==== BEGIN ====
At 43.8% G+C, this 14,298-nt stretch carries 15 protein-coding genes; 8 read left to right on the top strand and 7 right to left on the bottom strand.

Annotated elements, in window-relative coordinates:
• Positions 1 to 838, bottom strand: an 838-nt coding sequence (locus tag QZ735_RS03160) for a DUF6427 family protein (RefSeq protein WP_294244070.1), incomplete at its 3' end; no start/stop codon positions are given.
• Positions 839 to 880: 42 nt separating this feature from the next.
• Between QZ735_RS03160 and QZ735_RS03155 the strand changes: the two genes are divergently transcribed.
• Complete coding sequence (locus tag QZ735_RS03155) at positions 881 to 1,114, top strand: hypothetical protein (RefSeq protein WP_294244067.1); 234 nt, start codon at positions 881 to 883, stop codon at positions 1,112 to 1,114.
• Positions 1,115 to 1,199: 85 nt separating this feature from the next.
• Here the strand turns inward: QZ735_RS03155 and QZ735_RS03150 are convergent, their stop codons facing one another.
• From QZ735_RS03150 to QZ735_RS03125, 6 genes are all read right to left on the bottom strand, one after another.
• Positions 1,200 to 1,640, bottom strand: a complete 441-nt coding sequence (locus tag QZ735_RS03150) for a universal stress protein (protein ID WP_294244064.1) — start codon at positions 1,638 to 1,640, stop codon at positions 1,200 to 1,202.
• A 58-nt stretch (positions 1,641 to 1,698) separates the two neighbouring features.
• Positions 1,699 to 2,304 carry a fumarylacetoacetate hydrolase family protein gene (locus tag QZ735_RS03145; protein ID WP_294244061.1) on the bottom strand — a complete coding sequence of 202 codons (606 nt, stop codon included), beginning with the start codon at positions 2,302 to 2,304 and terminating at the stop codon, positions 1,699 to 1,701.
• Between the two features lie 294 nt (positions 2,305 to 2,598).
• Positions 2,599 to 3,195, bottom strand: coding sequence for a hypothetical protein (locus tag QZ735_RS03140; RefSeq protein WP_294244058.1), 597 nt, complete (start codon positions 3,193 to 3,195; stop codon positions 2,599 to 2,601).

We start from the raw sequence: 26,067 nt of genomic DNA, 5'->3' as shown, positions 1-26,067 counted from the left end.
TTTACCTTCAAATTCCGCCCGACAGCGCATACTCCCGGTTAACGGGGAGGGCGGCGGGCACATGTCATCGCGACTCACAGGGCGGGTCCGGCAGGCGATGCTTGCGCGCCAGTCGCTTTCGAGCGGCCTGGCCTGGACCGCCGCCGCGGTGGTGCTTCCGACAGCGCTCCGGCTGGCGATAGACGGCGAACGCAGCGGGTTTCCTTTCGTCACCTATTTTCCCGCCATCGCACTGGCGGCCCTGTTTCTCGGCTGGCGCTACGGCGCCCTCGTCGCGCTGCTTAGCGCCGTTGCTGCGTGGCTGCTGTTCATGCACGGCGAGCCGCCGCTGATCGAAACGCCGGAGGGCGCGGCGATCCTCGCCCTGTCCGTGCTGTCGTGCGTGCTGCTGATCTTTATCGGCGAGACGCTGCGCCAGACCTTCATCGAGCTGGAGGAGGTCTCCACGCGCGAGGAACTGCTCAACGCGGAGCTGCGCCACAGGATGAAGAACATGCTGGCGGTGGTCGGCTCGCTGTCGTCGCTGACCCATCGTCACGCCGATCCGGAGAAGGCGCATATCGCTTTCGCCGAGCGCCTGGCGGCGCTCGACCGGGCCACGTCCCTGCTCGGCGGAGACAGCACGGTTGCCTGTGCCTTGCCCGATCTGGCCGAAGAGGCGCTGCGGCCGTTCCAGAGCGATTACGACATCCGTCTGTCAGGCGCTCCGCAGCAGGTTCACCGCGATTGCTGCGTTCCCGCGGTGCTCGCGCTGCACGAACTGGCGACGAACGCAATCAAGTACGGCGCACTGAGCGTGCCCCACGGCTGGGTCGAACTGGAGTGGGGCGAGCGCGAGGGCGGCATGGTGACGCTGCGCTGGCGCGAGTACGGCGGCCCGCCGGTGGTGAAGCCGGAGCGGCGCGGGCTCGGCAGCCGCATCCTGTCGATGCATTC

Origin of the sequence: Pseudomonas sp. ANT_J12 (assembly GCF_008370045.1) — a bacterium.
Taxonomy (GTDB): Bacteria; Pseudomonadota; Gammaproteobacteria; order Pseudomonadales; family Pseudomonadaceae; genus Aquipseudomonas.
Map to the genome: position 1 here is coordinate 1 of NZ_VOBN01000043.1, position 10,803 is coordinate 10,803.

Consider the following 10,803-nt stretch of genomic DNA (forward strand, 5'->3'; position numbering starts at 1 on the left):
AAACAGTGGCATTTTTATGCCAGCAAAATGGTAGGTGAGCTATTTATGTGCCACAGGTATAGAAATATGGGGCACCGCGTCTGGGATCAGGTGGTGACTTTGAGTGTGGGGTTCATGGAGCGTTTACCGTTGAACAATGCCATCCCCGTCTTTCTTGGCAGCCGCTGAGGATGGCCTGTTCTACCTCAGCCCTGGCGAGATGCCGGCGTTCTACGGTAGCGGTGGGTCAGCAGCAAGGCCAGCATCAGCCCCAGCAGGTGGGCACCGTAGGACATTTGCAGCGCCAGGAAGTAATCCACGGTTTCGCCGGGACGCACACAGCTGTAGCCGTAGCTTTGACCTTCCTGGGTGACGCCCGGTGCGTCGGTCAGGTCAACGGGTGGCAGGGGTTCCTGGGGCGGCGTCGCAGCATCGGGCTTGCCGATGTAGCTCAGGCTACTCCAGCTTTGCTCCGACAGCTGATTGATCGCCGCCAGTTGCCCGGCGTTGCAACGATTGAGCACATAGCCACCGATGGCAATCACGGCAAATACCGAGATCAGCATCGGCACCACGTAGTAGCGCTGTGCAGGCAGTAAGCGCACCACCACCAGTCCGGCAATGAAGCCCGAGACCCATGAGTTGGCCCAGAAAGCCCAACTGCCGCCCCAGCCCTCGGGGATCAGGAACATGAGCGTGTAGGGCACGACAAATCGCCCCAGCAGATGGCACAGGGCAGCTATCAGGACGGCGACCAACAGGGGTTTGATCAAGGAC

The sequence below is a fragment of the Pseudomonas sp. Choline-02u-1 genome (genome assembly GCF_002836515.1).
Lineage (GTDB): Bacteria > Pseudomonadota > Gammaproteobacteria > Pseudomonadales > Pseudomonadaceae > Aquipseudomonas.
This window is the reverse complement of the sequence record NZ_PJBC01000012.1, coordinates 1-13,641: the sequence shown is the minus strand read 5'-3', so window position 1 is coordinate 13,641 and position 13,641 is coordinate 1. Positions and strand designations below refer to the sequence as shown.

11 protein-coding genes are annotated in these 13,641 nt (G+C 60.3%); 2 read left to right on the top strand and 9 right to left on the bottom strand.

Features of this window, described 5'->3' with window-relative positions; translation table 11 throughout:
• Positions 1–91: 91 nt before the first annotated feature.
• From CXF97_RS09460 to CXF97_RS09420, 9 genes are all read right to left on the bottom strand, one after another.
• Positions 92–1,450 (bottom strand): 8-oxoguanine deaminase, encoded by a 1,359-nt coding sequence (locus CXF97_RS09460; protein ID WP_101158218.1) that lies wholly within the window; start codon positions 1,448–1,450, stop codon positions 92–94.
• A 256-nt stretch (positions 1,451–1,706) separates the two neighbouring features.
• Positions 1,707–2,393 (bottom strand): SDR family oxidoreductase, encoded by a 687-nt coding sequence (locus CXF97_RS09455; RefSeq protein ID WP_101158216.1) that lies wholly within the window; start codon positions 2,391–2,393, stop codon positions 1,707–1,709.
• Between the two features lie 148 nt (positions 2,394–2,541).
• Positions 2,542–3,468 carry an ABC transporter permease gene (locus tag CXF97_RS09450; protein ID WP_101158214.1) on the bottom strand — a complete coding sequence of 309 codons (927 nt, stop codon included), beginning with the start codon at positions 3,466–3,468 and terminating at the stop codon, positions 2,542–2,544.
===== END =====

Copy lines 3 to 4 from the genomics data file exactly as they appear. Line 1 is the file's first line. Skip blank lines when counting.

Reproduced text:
• Positions 1 to 838, bottom strand: an 838-nt coding sequence (locus tag QZ735_RS03160) for a DUF6427 family protein (RefSeq protein WP_294244070.1), incomplete at its 3' end; no start/stop codon positions are given.
• Positions 839 to 880: 42 nt separating this feature from the next.